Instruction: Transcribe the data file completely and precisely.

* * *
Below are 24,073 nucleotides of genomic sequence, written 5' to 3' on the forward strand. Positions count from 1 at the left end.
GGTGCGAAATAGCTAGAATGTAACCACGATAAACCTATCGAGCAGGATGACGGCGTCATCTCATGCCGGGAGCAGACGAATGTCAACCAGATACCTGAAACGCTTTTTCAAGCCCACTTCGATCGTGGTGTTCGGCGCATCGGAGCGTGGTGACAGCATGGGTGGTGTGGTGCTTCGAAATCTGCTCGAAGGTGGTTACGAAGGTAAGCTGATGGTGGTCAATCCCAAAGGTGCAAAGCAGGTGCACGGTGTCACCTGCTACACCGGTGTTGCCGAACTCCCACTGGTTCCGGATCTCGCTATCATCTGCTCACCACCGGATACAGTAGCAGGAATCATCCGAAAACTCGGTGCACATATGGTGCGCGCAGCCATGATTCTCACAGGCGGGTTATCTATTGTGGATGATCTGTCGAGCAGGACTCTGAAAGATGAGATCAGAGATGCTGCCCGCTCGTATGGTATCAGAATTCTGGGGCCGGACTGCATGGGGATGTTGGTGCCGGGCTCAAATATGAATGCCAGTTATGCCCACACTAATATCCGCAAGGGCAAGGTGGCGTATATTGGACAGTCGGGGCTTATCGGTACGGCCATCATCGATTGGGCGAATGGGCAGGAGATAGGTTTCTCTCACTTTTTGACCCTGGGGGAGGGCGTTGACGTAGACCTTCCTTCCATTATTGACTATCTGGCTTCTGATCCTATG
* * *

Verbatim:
Below are 24,073 nucleotides of genomic sequence, written 5' to 3' on the forward strand. Positions count from 1 at the left end.
GGTGCGAAATAGCTAGAATGTAACCACGATAAACCTATCGAGCAGGATGACGGCGTCATCTCATGCCGGGAGCAGACGAATGTCAACCAGATACCTGAAACGCTTTTTCAAGCCCACTTCGATCGTGGTGTTCGGCGCATCGGAGCGTGGTGACAGCATGGGTGGTGTGGTGCTTCGAAATCTGCTCGAAGGTGGTTACGAAGGTAAGCTGATGGTGGTCAATCCCAAAGGTGCAAAGCAGGTGCACGGTGTCACCTGCTACACCGGTGTTGCCGAACTCCCACTGGTTCCGGATCTCGCTATCATCTGCTCACCACCGGATACAGTAGCAGGAATCATCCGAAAACTCGGTGCACATATGGTGCGCGCAGCCATGATTCTCACAGGCGGGTTATCTATTGTGGATGATCTGTCGAGCAGGACTCTGAAAGATGAGATCAGAGATGCTGCCCGCTCGTATGGTATCAGAATTCTGGGGCCGGACTGCATGGGGATGTTGGTGCCGGGCTCAAATATGAATGCCAGTTATGCCCACACTAATATCCGCAAGGGCAAGGTGGCGTATATTGGACAGTCGGGGCTTATCGGTACGGCCATCATCGATTGGGCGAATGGGCAGGAGATAGGTTTCTCTCACTTTTTGACCCTGGGGGAGGGCGTTGACGTAGACCTTCCTTCCATTATTGACTATCTGGCTTCTGATCCTATG